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TPP revelations, paid sick leave gains, not Buble…

Friday, September 9, 2016




► In the Skagit Valley Herald — Sakuma workers set to hold union vote — Farmworkers at Sakuma Bros. Farms will vote in the coming days on whether Familias Unidas por la Justicia should represent them as a union. Maru Villalpando, a spokesperson for Familias, said the vote will be on September 12. Neither Familias nor Sakuma are supplying further details.

ALSO at The Stand — Union election set at Sakuma; boycott of Driscoll’s berries ends

I-124-seattle-protects-women_sq► P.S. Business Journal poll — Do you support I-124, which aims to protect hotel workers by requiring panic buttons in rooms and banning guests accused of harassment?

EDITOR’S NOTE — Support hotel workers. Vote YES!

► In the Kitsap Sun — ‘Pit-to-pier’ appears to be dead — A gravel company has dropped its legal challenge of conservation protections in Hood Canal, likely putting to rest the legal fight over a “pit-to-pier” mining operation proposed for the canal’s west side.




WA-congress-TPP► From Huffington Post — There’s a new front in the battle for the TPP — The Trans-Pacific Partnership, which has taken a drubbing from all directions during the presidential campaign, will not get a vote before the election. But as Congress returns to Capitol Hill from a seven-week break, the battle over the TPP continues. The fight has been given renewed urgency by revelations about the nature of a secret court system embedded in trade agreements. The court system, known as investor-state dispute settlement, or ISDS, has recently been hijacked by hedge funds and other investors, who have discovered that challenging governments over obscure regulatory reforms can be a path to extraordinary profits — leaving those governments crippled in its wake.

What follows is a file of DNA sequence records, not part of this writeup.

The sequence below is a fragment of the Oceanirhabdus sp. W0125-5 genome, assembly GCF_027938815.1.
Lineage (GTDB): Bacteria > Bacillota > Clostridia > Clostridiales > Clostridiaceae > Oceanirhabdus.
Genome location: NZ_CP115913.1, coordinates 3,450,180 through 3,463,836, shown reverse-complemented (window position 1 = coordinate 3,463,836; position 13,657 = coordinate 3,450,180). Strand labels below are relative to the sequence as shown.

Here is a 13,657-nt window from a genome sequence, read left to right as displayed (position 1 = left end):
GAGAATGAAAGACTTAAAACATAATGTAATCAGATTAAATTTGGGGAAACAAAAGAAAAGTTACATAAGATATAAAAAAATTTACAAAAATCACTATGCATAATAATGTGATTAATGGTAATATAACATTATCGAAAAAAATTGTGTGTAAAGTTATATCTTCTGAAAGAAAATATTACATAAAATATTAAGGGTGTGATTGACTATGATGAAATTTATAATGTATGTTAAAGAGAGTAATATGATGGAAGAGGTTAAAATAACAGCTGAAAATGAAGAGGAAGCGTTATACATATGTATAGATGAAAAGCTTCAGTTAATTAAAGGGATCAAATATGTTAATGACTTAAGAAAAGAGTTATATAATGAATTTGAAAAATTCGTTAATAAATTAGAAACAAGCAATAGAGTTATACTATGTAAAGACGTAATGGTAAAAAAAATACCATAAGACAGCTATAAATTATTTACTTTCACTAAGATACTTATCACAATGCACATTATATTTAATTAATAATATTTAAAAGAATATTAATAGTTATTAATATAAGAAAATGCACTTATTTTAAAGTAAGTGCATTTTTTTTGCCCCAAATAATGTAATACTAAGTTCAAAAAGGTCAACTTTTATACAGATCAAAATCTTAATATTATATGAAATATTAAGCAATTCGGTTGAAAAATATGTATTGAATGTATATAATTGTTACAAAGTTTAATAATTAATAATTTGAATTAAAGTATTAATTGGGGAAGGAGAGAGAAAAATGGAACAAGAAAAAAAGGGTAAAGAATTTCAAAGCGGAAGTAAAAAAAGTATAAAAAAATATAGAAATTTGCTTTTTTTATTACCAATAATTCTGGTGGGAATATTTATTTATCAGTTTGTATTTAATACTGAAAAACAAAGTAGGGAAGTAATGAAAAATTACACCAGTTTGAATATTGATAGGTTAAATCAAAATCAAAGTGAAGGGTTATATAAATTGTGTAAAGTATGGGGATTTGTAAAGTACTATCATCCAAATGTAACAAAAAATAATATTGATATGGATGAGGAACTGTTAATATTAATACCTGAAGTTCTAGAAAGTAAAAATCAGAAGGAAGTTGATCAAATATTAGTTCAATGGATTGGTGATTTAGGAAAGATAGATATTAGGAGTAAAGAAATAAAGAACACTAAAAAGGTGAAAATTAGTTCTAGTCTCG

EDITOR’S NOTE — Meanwhile, from Washington’s congressional delegation… crickets.

► In today’s Washington Post — Top Obama trade official was partial to luxury hotels while he traveled on taxpayers’ dime, investigators say — Stefan Selig liked to travel in style. He rode with luxury-car services, spending $1,800 during a two-day trip to Boston last year. And when he stayed at hotels that were beneath his standards, Selig admonished his staff, complaining about “lousy” accommodations.




► From Huffington Post — Trump is slipping among union voters, says AFL-CIO — Throughout Donald Trump’s run for the presidency, press reports have suggested the GOP nominee possesses a unique allure for union voters. The AFL-CIO says not to buy it. The nation’s largest union federation took the unusual step of releasing some of its internal polling numbers on the general election… Trump’s support came in at 36 percent, a drop from 41 percent in mid-June.

clinton-hillary-L► In today’s Washington Post — Democrats rally around Clinton, paint Trump as unfit for office — On Thursday, the full force of the Democratic Party, including President Obama, rallied around Hillary Clinton, saying that rival Donald Trump is unfit for office. On the Republican side, there was no such unity as lawmakers struggled with how to respond to the GOP nominee’s claim that Russian President Vladi­mir Putin was a stronger leader than Obama.

► From The Hill — Trump policy staffers quit after not being paid — “It’s a complete disaster,” one campaign adviser told The Washington Post.

EDITOR’S NOTE — Join the club.